Study: Periodontal Disease Connected to Risk of Heart Attack, Stroke
Those who argue that dentists could save their patients from a heart attack or stroke now can point to research that supports the claim. A new study is strengthening the link between periodontal disease and increased risk of heart attack and stroke.
David R. Cagna, DDS, MS, is Associate Dean at the University of Tennessee College of Dentistry. "A lot of diseases that are in the mouth," he said, "can have a global effect on the body."
He sees a future where "dentists and physicians will have to interact more frequently than they used to" as we continue to learn more about the links between diseases in the mouth and the rest of the body.
The University of South Carolina School of Medicine's Souvik Sen, MD, conducted one of the largest U.S.-based studies of periodontal disease, dental care and ischemic stroke. The results were published in the January issue of the journal Stroke, showing that patients with regular dental care had half the stroke risk of those who fail to see their dentist regularly.
However, researches hesitate to draw a causal link because periodontal disease, strokes and heart disease are complex health conditions with multiple causes and are all exacerbated by smoking.
The European Journal of Preventive Cardiology published a study early this year showing a connection between periodontal disease and heart disease, especially in men who smoke.
"In men, tooth loss was associated with an elevated risk of coronary heart disease," the report stated. "The magnitude of these relationships was, however, modest such that the greatest increased risk associated with tooth loss was around 10 percent."
When studying the female subgroup, the researchers found "the general pattern of an increased risk of coronary heart disease with a greater degree of tooth loss remained, even in 'never-smokers.'"
In summary, although the study was large in scope, including a sizable number of "never-smokers," researchers proved a "modest" tooth loss-coronary heart disease link in men that was explained by the presence of cigarette smoking in patient history but not in other subgroups.
Memphis private practitioner Gregg Kemp, DDS, said he was "shocked" by the strong correlation between periodontal disease and heart blockage. He has observed that some patients often put off going to see a doctor, so dentists must help catch warning signs of more serious conditions during routine teeth cleanings.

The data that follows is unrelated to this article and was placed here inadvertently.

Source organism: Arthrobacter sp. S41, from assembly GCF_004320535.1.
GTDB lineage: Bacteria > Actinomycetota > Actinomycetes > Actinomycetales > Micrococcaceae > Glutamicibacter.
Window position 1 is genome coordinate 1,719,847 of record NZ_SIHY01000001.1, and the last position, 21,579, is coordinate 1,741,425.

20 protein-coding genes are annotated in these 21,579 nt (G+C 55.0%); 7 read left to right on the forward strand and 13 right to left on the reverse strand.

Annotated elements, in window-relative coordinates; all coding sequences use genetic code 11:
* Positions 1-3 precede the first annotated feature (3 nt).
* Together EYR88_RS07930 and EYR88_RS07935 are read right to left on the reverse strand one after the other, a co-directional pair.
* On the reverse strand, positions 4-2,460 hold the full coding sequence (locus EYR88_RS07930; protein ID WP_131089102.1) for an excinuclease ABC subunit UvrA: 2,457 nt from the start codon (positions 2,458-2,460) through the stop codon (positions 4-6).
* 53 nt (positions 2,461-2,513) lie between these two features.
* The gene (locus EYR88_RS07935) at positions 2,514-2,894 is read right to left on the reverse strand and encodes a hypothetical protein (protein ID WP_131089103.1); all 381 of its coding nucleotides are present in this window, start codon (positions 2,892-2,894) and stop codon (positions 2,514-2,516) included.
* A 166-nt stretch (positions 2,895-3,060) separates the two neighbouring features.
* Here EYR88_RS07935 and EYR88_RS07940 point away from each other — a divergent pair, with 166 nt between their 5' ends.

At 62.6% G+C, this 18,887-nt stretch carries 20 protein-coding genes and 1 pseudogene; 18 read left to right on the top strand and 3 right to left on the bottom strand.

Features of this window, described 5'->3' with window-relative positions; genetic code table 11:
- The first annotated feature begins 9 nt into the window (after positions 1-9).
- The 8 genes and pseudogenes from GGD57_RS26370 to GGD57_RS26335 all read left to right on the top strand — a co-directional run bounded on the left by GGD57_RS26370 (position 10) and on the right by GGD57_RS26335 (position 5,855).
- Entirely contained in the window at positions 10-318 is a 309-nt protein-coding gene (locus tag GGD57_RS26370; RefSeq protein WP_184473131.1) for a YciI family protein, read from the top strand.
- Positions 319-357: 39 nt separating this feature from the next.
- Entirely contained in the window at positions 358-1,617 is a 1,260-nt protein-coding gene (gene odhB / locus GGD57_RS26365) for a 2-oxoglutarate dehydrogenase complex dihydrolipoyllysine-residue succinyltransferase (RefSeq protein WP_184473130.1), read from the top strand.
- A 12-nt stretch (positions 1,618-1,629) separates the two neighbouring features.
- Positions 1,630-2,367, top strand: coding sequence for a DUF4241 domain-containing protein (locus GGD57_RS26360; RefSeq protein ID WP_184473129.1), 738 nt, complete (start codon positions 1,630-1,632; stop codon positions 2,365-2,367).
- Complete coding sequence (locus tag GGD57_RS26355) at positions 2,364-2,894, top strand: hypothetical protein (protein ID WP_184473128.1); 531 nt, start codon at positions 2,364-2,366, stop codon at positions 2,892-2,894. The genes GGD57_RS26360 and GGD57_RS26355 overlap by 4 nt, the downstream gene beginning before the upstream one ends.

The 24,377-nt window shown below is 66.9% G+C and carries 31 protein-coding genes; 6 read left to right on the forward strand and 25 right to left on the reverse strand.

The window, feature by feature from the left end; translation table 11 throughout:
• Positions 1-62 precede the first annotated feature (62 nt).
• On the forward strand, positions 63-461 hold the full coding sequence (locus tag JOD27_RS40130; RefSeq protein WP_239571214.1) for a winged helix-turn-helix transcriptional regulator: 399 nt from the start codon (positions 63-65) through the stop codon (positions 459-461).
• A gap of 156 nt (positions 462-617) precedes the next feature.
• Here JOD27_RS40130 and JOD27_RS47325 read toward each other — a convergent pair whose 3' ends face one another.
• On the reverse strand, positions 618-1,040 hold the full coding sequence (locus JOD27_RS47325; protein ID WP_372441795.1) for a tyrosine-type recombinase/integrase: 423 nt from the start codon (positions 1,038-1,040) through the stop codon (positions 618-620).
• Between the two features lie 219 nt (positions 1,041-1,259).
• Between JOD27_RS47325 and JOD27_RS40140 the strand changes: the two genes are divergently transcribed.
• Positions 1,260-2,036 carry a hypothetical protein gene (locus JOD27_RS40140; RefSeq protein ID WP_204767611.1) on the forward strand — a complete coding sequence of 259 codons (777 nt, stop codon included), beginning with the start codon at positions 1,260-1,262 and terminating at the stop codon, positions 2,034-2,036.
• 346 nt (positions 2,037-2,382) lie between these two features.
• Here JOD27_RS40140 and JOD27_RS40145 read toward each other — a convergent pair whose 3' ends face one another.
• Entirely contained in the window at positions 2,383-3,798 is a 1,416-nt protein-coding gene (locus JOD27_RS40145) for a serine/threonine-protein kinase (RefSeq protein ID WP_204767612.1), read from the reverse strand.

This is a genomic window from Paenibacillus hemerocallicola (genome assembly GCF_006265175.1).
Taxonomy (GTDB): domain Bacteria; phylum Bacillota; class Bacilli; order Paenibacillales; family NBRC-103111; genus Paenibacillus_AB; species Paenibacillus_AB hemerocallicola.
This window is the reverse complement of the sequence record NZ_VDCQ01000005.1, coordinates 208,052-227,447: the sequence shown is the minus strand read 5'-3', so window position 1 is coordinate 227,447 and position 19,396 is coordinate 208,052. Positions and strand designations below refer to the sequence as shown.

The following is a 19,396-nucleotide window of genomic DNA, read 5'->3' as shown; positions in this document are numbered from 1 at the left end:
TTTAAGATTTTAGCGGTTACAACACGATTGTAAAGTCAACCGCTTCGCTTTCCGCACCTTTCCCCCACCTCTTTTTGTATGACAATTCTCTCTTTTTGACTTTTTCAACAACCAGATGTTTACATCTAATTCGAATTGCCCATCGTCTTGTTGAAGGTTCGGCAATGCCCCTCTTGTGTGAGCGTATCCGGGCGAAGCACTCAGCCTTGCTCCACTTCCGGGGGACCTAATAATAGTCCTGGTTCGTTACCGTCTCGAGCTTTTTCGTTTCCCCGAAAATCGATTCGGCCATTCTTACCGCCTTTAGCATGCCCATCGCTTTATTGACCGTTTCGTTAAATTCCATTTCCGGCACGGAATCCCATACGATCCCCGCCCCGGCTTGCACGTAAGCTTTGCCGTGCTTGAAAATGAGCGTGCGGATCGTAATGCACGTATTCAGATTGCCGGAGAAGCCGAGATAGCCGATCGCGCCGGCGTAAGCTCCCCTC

"We take your blood pressure when you get your teeth cleaned and refer patients to their doctor if it's high. It's comprehensive care. . . . We're the first ones to catch a lot of things," Kemp said.
Other things are changing in dental care. For example, implants. According to the American Academy of Implant Dentistry's latest figures, 3 million people in the U.S. have implants, and that number is growing by 500,000 per year.
Implants have become big business. Researchers at Million Insights said the dental implants market was valued at more than $3.56 billion in 2015. Dr. Cagna noted the change in general dentistry curriculum at schools such as the University of Tennessee Health Science Center now include implant restoration for all students. Previously, implants and implant restoration were only part of specialty dental programs.
Dr. Kemp notes that physicians, dentists and dental specialists have collaborated for years, especially regarding patients with recent surgery, or those undergoing cancer treatment, and patients with heart conditions. Sleep apnea recently has been added to that list, as UTHSC opened the Center for Dental Sleep Medicine and Orofacial Pain in the College of Dentistry.
Alan O. Blanton, DDS, MS
Treatment options for those with sleep apnea include the CPAP (continuous positive airway pressure) machine, surgery on the palate or base of the tongue and oral appliance therapy. Alan O. Blanton, DDS, MS, Diplomate, American Board of Dental Sleep Medicine, believes oral appliance therapy is the least invasive treatment option for patients, and is personally invested in continuing research. Blanton was diagnosed with sleep apnea and decided to join the UTHSC faculty in January.
The oral appliance is fitted to the patient and is similar to a mouth guard worn during sports. It holds the lower jaw forward, adds stability and lifts tissue to prevent the airway from collapsing during sleep. The treatment is generally only for those without severe sleep apnea. The Center hopes to develop a graduate program for residents to learn about sleep disorders and orofacial pain.
"I want Tennessee to be positioned to be a major player in that inter-professional education initiative," Dr. Blanton said. "Patients are less likely to see their primary care physician for regular check-ups and physicals. However, many patients will see their dentists regularly, once or twice a year.
"That puts us in the position of being able to screen for many conditions like hypertension, skin disorders, oral cancers, sleep-disordered breathing problems, just to name a few," Dr. Blanton said. "We will continue to see more research on mouth and body links, and dentists and physicians collaborating in the future."